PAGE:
Posted by Policy and Medicine, December 18, 2020
A recent report published in the Annals of Internal Medicine reviewed studies that estimated the association between the receipt of income by doctors from the pharmaceutical industry and their prescribing habits to determine whether payments influence physicians’ clinical decision-making and prescribing habits.
The review encompassed thirty-six studies comprised of 101 analyses. Thirty of the thirty-six studies identified a positive association between payments and prescribing in all analyses, while the other six had a mix of positive and null findings. Of 101 individual analyses reviewed, 89 identified a positive association. Payments were associated with increased prescribing of the paying company’s drug, increased prescribing costs, and increased prescribing of branded drugs. Nine of the studies reviewed found evidence of a temporal association while 25 found evidence of a dose–response relationship.
The study found the main forms of payment were consulting and speaker fees, travel and hotel expenses, and dining out. In some cases, the incentives were enough to be the main source of a physician’s income, according to the report, which reviewed results from 36 studies. The report found that generally speaking, 67% of doctors received some kind of payment from the pharmaceutical industry between 2015 and 2017, and when the review was narrowed down to specialists – including those in the fields of medical oncology, orthopedic surgery, urology, and others – the proportion increased to more than 80% of those doctors receiving some form of payment from the pharmaceutical industry.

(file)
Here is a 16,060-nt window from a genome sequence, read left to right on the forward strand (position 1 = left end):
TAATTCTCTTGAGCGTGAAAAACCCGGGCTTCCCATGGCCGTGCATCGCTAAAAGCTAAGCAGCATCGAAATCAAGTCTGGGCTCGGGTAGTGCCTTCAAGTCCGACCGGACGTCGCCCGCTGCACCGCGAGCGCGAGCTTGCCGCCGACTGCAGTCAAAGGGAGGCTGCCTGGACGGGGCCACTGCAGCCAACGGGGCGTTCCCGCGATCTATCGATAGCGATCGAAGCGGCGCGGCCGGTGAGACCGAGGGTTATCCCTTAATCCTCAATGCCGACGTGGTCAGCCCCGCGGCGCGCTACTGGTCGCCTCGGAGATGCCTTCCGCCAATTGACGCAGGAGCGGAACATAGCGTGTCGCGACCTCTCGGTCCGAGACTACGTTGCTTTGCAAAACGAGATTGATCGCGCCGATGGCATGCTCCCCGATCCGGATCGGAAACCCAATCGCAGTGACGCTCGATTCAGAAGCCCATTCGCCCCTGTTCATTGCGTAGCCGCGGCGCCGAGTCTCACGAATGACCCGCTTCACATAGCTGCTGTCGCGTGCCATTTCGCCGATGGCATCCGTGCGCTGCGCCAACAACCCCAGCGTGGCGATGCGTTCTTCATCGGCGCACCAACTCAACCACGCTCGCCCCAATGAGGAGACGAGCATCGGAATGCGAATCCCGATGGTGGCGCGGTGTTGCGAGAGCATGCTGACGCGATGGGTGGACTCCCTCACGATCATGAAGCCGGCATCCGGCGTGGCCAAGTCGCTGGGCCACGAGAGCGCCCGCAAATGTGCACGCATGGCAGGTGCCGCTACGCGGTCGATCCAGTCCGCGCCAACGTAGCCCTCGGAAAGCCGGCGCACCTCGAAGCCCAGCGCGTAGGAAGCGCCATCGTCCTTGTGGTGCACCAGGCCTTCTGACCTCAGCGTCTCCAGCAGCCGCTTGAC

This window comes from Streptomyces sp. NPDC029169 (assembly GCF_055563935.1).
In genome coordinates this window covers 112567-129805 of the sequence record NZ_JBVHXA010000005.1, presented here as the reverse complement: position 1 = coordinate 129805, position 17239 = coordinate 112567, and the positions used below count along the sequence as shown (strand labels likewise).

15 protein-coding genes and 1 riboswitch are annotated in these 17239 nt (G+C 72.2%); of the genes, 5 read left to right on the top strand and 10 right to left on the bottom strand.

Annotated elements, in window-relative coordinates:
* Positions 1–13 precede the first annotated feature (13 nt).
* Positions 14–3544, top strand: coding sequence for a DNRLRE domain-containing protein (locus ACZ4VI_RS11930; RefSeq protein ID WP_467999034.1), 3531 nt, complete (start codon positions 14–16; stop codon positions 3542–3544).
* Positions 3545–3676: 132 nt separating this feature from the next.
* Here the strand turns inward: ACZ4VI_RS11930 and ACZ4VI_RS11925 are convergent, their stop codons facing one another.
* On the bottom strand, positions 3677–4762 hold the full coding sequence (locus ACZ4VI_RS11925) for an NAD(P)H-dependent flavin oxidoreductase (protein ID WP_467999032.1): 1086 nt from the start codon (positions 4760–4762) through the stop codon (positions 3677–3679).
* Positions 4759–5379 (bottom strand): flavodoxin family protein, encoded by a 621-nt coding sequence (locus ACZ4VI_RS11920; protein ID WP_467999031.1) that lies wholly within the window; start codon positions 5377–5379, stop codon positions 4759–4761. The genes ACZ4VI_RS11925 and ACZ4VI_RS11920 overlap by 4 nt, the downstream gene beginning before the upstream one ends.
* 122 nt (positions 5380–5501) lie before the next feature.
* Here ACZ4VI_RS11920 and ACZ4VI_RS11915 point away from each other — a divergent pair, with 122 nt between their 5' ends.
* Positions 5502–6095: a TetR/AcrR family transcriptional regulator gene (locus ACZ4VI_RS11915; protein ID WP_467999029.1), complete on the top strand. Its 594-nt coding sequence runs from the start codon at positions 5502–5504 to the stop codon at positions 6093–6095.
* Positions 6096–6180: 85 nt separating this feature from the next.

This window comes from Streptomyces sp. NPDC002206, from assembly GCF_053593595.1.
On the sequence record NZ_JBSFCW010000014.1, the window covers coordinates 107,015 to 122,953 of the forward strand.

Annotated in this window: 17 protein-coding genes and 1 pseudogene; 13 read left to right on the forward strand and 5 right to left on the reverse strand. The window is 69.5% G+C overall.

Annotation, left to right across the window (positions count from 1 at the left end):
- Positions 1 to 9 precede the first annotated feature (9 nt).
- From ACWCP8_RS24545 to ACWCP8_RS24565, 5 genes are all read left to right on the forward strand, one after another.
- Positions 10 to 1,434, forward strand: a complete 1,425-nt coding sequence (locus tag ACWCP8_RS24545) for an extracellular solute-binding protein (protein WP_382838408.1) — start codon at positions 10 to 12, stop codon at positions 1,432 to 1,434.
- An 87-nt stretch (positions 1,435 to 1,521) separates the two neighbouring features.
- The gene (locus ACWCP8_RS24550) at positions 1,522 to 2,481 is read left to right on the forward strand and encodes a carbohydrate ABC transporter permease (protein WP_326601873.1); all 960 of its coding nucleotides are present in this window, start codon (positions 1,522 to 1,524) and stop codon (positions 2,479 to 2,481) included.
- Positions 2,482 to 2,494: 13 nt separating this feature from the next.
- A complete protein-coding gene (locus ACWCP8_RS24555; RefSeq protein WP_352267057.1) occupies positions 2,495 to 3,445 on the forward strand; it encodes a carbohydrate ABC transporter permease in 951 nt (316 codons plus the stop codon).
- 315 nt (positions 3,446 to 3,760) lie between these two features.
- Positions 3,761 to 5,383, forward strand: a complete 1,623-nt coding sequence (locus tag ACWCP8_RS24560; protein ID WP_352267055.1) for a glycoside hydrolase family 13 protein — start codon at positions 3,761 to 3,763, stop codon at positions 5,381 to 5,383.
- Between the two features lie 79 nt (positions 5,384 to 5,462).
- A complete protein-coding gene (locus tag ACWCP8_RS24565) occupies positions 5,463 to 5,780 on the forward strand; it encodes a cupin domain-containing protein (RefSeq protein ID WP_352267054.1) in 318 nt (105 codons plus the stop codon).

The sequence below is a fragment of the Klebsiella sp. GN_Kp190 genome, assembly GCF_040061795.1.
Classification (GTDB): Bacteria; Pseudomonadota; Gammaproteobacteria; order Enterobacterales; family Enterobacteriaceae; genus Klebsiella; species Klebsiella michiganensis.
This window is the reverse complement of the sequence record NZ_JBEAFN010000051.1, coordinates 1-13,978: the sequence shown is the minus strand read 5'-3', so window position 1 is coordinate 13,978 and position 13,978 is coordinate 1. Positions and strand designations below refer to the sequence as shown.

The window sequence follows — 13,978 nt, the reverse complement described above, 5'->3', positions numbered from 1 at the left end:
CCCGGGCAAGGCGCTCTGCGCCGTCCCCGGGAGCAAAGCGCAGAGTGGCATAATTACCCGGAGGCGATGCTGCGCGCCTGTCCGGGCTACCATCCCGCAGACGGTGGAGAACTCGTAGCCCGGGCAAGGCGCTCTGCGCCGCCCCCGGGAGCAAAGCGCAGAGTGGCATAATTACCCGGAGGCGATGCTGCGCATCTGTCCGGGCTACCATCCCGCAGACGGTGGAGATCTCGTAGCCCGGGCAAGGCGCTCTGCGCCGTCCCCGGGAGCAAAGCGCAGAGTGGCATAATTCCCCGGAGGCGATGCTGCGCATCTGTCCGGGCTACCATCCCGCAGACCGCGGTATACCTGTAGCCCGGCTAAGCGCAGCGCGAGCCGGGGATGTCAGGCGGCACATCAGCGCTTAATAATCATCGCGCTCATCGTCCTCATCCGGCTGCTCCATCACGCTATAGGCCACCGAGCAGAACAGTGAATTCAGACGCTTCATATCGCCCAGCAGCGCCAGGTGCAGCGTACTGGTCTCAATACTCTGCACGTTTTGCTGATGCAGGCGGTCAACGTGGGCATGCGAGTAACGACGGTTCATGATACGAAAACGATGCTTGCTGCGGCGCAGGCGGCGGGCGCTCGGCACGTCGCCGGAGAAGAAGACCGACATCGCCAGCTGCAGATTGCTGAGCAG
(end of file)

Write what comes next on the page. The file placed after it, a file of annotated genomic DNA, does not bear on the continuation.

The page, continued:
“Our results support the conclusion that personal payments from industry reduce physicians’ ability to make independent therapeutic decisions and that they may be harmful to patients,” the authors said. “The medical community must change its historical opposition to reform and call for an end to such payments.”
It is worth pointing out, however, that the report acknowledged possible limitations, including that the design was observational, twenty-one of the thirty-six studies had serious risk of bias, and a publication bias was possible. Additionally, there is never any discussion in these types of papers about whether the increase in prescriptions helps patients live longer or improves their quality of life.